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He can't help with your cat
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I have lived in Richmond Hill for nearly 23 years, so I don’t know if it’s a sign of the times or a sign of the place, but we sure get a lot of wrong number phone calls at our house.
Some time back, I picked up the phone and got the signal that there was a message. So I punched in the 11-digit pickup code and heard this:
“Hello, this is —— ——. I home-school my two kids and I was wondering how I could get a tour of the fire department for them. Could someone call me back?”
This is a much-abbreviated version of the message she left, but clearly she had the wrong number.
I looked up the Richmond Hill Fire Department number, and sure enough, the business office number is only one digit different from mine.
I called her back and explained that she had the wrong number. She told me she had called the Richmond Hill Police Department to get the fire department number, and they had given her the number that turned out to be mine.
Then I called the police department and told the dispatcher what had happened. She assured me that it wouldn’t happen again.
But it did.
Months later, I answered the phone, as I usually do during business hours, by saying my name.
“This is —— —— with the Thunderbolt Fire Department. We’d like some information on the fire rescue course you’re giving next week.”
I called the Thunderbolt Fire Department back and explained that they had not reached the fire department, but just little old me.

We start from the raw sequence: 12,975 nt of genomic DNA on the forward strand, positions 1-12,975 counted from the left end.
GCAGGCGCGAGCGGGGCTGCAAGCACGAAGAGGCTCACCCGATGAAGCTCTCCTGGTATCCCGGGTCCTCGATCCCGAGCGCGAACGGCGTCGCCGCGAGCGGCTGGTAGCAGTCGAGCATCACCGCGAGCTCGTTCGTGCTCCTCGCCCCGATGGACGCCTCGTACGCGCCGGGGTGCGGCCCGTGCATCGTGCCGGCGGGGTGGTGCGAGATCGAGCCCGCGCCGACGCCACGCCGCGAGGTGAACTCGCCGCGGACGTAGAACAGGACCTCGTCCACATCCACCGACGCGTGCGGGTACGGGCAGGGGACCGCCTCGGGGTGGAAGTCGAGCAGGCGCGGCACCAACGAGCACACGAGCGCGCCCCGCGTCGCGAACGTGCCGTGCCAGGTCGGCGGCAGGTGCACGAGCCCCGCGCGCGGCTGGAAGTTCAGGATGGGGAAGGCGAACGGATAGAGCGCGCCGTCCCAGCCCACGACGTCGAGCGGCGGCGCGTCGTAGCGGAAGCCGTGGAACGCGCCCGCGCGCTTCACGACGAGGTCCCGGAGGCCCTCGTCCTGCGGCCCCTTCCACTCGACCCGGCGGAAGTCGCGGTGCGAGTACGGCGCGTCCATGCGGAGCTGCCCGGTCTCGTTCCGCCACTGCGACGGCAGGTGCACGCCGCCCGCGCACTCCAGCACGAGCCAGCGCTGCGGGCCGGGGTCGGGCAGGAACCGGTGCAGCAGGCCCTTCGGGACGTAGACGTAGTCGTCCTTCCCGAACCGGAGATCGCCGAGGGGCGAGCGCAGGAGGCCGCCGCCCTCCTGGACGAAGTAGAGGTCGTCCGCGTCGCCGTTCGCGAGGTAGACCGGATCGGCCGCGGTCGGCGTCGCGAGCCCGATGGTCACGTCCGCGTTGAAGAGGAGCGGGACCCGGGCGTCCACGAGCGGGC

The man I spoke to told me he had first called the police department and had been given my number — again.
And there are the nearly daily calls from people asking for Larry, Joe, Mike, Theresa, Stephanie or Bud. I don’t know if Larry, Joe and associates are named Gardner and someone was just guessing after looking at the phone book, or whether there was no phone book involved to begin with.
Of course, those are the folks whose parents bred a little courtesy into them. Many times I answer the phone by saying my name or simply “hello” if it’s after 5 p.m., only to hear the click of the telephone being hung up.
It doesn’t stop there.
We have two phone lines at our house. Besides the usual residential voice line, we have a dedicated fax/internet line.
On three separate occasions, my fax machine has begun buzzing with faxes concerning real state transactions — page after page of single-spaced legal obfuscatory minutiae.
The last time this happened, in late January, it was 13 pages.
Funny thing is, it was being sent to an attorney in town whose last name is the same as mine.
And whose fax number is one digit different from mine. To the best of my knowledge, we are not related.
While I’m about it, haven’t people learned that fax cover pages are not only unnecessary, they are downright rude? People who use cover pages are taking unwelcome liberties with my paper and my printer ribbon.
I don’t mind the paper so much, but those ribbons are expensive.
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